Making fashion sustainable
Fast fashion is out – circular fashion is in. Sweden is in it for the long term.
Swedish fashion aims to go from linear production to circular, where materials are not discarded after use but instead recycled or used in other ways so that the waste is kept to a minimum.
New business models are currently being explored, often based on a radical redefinition of what the term ‘fashion’ constitutes. Klädoteket (link to Instagram) is one such business model. It’s a ‘fashion library’, where you can rent designer clothes – see more in the video below.
A long-term perspective
Traditionally, fashion has been defined by change and a desire for constantly new designs. Now, companies also work actively to make sure that their garments last longer, even though it might mean they make less money on their products in a short-term perspective. To speed up progress, many brands have started to collaborate to find solutions and share their knowledge.
At The Swedish School of Textiles – part of the University of Borås – there are several promising research programmes in the field of textiles and fashion. Among them, Smart Textiles is about exploring new ways to use technology, such as developing technology to recycle and reuse textile fibres. The ArcInTexETN programme is a cross-disciplinary European training network (ETN) aiming to connect architecture, interaction design and textiles to develop more sustainable forms of living.
Filippa K is one of the sustainability pioneers among Swedish brands. Since 2014, the brand has operated by the motto that ‘sustainability leads the way to growth’, with the lifespan of its garments as a primary focus. In 2015 Filippa K launched a new concept, the Collect programme, whereby people get a discount on new purchases if they return garments they no longer want. By 2030 the brand aims to remake, resell or recycle 100 per cent of collected garments.
Houdini Sportswear has managed to turn more than half of its products circular – by prolonging the life of garments, as well as by offering repairs, rentals and second-hand sales. The brand has also conducted an experiment in which their clothing is composted into food soil.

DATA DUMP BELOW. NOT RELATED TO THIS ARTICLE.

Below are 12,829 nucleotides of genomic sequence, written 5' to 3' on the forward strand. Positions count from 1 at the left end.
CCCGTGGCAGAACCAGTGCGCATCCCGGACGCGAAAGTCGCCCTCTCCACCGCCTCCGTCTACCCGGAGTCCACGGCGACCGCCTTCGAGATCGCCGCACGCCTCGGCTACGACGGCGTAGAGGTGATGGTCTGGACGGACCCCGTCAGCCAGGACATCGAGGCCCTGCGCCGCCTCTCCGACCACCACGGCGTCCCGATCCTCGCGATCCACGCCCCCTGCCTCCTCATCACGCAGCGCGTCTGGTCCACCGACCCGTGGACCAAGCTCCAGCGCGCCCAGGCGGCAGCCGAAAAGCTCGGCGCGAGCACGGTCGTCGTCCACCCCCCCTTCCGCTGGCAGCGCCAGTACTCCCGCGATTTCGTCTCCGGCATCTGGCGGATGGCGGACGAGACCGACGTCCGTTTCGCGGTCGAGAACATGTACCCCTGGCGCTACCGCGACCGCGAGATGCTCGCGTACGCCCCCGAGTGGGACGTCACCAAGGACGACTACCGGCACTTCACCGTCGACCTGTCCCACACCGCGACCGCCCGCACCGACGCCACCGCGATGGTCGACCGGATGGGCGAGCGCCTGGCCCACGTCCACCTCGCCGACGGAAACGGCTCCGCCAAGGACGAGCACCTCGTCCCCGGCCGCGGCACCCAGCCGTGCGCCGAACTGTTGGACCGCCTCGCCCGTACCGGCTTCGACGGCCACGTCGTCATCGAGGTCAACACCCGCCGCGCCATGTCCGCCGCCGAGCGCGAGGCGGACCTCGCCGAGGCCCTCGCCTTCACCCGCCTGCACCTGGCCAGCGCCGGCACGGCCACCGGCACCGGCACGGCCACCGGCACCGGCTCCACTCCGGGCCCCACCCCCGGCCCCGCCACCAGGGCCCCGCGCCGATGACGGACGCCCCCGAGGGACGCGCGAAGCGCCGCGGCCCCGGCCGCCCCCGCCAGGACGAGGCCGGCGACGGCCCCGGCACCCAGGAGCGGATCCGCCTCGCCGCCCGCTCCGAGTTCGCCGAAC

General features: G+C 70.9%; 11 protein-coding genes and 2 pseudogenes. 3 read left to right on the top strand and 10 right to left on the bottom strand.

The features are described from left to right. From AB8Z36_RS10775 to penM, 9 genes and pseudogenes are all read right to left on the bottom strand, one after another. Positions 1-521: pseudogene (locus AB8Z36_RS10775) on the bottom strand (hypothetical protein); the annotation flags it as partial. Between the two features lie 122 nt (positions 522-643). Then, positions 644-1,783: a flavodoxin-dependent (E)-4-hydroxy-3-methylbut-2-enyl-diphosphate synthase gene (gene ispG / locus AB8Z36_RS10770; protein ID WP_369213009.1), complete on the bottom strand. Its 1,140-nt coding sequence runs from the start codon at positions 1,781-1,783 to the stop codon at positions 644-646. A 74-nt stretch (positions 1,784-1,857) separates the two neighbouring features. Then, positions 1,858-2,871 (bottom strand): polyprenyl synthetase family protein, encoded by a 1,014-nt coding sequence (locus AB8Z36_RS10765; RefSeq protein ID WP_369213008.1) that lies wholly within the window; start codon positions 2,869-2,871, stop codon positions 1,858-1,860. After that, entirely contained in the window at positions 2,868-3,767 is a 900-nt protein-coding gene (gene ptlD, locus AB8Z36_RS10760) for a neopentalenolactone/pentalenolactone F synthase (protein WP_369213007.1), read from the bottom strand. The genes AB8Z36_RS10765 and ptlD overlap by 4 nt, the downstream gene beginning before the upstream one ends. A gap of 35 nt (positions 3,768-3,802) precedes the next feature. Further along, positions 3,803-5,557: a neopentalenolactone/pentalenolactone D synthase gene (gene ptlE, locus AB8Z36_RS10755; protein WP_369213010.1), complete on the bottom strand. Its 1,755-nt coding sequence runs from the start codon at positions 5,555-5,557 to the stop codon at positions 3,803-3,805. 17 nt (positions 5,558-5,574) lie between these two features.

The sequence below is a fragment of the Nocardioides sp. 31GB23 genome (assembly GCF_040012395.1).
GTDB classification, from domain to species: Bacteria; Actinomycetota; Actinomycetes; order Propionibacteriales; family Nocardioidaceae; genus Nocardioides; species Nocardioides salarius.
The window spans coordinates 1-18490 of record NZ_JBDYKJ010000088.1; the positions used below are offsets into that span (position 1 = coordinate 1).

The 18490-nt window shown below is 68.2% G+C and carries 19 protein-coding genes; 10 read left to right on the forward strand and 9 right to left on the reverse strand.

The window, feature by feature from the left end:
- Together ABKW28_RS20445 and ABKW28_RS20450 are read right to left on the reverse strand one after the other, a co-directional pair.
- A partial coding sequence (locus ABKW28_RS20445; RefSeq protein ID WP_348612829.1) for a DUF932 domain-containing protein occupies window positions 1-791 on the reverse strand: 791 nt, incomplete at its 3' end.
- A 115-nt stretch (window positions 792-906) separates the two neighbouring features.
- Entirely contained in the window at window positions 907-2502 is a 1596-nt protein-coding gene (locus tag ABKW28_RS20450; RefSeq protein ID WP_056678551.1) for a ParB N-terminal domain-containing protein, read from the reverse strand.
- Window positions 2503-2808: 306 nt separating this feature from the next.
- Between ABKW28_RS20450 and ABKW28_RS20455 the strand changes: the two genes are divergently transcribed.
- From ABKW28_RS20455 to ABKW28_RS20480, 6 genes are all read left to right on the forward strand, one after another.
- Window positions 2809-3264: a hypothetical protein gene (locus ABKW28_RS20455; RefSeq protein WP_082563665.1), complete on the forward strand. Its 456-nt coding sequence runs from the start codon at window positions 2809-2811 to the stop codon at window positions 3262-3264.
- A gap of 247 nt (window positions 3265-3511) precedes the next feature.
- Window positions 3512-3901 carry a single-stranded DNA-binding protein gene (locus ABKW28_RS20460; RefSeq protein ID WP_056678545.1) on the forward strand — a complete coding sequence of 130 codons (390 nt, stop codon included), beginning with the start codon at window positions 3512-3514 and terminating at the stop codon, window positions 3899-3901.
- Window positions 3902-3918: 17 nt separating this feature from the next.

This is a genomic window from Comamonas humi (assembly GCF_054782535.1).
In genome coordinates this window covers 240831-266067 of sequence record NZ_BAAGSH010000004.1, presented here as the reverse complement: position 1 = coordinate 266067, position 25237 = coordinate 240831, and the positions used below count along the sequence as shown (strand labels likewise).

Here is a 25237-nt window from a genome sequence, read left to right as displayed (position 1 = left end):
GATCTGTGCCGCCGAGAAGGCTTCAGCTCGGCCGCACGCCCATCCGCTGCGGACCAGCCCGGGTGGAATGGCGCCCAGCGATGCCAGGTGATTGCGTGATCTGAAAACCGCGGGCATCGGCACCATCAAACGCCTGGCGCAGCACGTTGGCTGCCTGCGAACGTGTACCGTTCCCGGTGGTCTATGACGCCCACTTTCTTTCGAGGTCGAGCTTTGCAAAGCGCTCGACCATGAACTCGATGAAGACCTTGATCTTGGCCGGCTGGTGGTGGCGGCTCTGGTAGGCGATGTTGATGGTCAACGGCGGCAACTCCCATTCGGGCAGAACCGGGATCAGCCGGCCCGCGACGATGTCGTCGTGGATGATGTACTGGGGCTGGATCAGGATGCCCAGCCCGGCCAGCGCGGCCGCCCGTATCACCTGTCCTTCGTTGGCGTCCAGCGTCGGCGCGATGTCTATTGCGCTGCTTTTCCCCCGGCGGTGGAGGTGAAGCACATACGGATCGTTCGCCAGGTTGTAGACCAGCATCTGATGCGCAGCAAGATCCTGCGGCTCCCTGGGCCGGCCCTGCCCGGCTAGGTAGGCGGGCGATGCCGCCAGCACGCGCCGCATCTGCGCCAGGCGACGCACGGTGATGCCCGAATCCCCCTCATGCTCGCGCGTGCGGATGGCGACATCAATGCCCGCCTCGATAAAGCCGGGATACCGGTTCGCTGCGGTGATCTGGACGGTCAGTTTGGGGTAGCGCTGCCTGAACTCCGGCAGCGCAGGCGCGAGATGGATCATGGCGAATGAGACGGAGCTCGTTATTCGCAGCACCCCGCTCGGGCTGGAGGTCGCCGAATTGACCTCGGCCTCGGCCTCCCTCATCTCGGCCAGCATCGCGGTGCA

Ever heard of the Swedish saying 'There is no bad weather, only bad clothing'? A good starting point for a Swedish rainwear brand, right? Stutterheim is in the business of slow fashion, making durable, high-end raincoats with timeless design.
A long life also comes in the shape of wool. A New Sweden, founded in 2017, builds its brand around locally sourced materials and collaborates with farmers for its supply of wool. The company's clothes contain no plastics, and 100 per cent of its garments are biodegradable.
Repairing the old
Gothenburg-based Nudie Jeans is committed to a strict code of conduct, which means that the brand only works with a carefully selected group of suppliers, demanding that they continuously supply Nudie Jeans with reports, action plans and certifications. The company also repairs people's old Nudie jeans so they don’t have to buy new ones, which challenges the idea that fashion should always be defined in relation to what is new and in style.
Nimble Patch (link in Swedish) is another example of circularity. The company's business idea is to make children's jeans live longer. This is done by collecting old, ripped jeans, then redesigning and reinforcing them – and finally selling them again.
Made to order
Technology also has an important role to play in the green transformation of fashion. Atacac is a fashion-tech start-up based in Gothenburg that makes clothing digitally. Garments are made to order – that way, over-production is avoided. The company's vision is to reinvent fashion by combining new technology with art and traditional craftsmanship.
Since 1979, the Swedish Fashion Council works to strengthen, inspire and support the development of the Swedish fashion industry, to make it sustainable in all areas and position it internationally.